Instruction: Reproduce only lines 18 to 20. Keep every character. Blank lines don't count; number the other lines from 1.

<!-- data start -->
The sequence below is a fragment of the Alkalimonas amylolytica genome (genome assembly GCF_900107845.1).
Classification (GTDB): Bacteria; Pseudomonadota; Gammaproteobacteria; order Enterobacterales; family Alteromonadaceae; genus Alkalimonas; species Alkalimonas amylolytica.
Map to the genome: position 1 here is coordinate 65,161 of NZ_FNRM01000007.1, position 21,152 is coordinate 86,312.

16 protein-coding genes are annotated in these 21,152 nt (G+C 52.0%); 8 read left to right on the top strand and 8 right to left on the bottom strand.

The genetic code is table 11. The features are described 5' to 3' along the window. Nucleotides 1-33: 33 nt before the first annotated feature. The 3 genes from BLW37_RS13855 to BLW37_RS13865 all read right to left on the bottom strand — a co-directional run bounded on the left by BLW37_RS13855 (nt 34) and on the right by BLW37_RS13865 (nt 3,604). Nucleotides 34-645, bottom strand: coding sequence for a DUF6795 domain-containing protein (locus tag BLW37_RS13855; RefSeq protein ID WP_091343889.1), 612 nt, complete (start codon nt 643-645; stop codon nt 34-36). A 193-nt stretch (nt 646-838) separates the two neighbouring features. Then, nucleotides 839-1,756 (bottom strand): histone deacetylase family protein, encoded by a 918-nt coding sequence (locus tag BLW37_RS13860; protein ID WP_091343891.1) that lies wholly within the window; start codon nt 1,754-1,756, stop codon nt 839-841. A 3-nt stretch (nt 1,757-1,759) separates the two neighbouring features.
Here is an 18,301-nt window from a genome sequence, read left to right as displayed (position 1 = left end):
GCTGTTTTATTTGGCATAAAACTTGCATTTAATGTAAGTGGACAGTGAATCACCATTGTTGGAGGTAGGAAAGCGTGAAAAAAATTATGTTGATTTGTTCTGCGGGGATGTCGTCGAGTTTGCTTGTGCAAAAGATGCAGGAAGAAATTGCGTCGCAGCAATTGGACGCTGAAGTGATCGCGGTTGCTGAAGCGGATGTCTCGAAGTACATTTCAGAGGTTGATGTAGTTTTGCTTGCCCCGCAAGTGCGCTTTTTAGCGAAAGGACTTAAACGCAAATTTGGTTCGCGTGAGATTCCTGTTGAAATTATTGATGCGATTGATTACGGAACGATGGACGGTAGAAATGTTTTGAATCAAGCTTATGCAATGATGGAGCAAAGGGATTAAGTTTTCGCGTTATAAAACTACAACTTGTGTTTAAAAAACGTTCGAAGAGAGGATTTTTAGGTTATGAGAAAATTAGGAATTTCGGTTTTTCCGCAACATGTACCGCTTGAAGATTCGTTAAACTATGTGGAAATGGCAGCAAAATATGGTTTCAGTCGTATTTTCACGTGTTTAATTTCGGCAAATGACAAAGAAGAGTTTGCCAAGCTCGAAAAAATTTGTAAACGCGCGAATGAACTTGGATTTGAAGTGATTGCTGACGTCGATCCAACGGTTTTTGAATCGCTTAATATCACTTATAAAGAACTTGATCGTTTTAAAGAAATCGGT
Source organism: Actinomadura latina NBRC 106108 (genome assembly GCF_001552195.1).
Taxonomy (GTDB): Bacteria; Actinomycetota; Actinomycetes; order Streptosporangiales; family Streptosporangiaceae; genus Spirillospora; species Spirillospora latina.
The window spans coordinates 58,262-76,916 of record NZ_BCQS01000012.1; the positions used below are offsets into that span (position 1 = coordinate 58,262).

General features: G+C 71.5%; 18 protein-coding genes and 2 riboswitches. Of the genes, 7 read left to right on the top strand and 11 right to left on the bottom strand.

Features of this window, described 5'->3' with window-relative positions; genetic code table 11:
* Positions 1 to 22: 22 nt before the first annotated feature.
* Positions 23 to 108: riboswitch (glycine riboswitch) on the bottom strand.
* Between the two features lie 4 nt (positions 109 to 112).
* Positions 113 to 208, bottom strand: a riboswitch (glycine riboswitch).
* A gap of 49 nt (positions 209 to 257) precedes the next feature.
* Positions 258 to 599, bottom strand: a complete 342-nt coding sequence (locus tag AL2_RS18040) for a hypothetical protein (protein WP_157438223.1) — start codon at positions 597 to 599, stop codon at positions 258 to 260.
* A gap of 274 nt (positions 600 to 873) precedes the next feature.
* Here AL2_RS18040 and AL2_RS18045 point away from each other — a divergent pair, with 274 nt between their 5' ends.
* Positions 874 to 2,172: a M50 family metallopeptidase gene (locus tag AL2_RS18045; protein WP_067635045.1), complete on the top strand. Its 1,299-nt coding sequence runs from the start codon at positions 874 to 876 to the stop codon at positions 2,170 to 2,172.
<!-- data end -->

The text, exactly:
* Positions 258 to 599, bottom strand: a complete 342-nt coding sequence (locus tag AL2_RS18040) for a hypothetical protein (protein WP_157438223.1) — start codon at positions 597 to 599, stop codon at positions 258 to 260.
* A gap of 274 nt (positions 600 to 873) precedes the next feature.
* Here AL2_RS18040 and AL2_RS18045 point away from each other — a divergent pair, with 274 nt between their 5' ends.